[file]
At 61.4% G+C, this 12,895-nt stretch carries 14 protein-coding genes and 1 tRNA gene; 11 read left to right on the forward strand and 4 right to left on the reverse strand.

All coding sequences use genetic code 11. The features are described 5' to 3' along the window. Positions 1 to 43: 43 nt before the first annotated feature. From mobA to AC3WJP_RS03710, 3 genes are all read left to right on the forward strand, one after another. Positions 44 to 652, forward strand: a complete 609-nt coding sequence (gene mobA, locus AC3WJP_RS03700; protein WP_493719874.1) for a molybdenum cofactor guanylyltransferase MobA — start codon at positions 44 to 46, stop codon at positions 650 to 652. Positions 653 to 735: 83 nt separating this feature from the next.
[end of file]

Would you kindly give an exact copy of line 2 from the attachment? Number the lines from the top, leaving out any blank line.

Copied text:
All coding sequences use genetic code 11. The features are described 5' to 3' along the window. Positions 1 to 43: 43 nt before the first annotated feature. From mobA to AC3WJP_RS03710, 3 genes are all read left to right on the forward strand, one after another. Positions 44 to 652, forward strand: a complete 609-nt coding sequence (gene mobA, locus AC3WJP_RS03700; protein WP_493719874.1) for a molybdenum cofactor guanylyltransferase MobA — start codon at positions 44 to 46, stop codon at positions 650 to 652. Positions 653 to 735: 83 nt separating this feature from the next.